expectations and the way they are enforced by the people in our
lives are, in turn, constantly reinforced by a very powerful media
culture. The media culture is what we see on television, in advertising
and marketing. It’s what we see in movies, what we hear in
music and what we read in newspapers and magazines.
In addition to defining
shame, it was important for me to identify shame’s conceptual
home — in research language we use the term “construct.”
For example, in your question you ask about the possibility of shame
being a “moral construct.” After doing this work, I
propose that shame is a psycho-social-cultural construct. The psychological
component relates to the participants’ emphasis on the emotions,
thoughts and behaviors of self. The social component relates to
the way women experience shame in an inter-personal context that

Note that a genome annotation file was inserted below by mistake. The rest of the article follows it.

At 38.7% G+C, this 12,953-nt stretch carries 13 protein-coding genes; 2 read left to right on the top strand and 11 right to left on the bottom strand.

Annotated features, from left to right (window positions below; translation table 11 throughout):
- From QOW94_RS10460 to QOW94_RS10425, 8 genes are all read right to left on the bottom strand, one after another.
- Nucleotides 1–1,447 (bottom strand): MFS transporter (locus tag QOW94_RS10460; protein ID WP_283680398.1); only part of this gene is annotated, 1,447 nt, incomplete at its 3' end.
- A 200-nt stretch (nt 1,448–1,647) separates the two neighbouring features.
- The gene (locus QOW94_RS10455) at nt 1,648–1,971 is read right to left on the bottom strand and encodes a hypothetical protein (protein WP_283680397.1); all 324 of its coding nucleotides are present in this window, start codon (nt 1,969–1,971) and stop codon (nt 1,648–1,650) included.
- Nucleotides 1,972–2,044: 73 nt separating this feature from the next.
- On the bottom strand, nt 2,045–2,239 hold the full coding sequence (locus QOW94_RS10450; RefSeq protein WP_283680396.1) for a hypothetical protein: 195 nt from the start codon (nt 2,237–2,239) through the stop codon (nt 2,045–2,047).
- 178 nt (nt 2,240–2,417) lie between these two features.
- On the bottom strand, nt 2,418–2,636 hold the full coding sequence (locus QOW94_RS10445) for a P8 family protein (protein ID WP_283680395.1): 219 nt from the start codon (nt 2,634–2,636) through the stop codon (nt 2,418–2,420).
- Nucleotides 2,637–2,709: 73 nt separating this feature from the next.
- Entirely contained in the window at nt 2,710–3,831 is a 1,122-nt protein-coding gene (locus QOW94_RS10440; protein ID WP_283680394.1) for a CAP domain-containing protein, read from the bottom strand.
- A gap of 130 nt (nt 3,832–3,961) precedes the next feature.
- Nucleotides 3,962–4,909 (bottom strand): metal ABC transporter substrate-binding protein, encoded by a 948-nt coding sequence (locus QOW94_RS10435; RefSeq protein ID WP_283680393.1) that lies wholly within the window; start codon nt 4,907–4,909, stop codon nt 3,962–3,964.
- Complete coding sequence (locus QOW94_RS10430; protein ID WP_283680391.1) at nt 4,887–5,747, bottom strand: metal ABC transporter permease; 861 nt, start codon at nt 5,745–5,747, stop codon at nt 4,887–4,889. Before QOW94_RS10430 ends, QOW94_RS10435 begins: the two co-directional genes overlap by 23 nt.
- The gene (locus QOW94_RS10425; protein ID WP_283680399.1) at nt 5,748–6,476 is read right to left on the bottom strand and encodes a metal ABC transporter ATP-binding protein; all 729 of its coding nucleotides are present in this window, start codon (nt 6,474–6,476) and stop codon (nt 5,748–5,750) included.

is inextricably tied to relationships and connection. The cultural
component points to the very prevalent role of cultural expectations
and the relationship between shame and the real or perceived failure
of meeting cultural expectations. Interestingly, across the interviews,
not one participant described experiences or conceptualizations
of shame as something that could be considered exclusively psychological,
social or cultural.
had a longstanding curiosity— both personal and professional—
about the nature of shame and its influence on our lives, but you
write that becoming a mother heightened your commitment to making
a formal study of shame. What was it about the intersection of motherhood
and shame that sharpened your interest?
I first started this work, I was reluctant to tell people that motherhood
was the experience that had sealed my commitment to studying shame.
In academics, we are trained to keep our lives very compartmentalized
and certainly to keep the “personal” tucked away and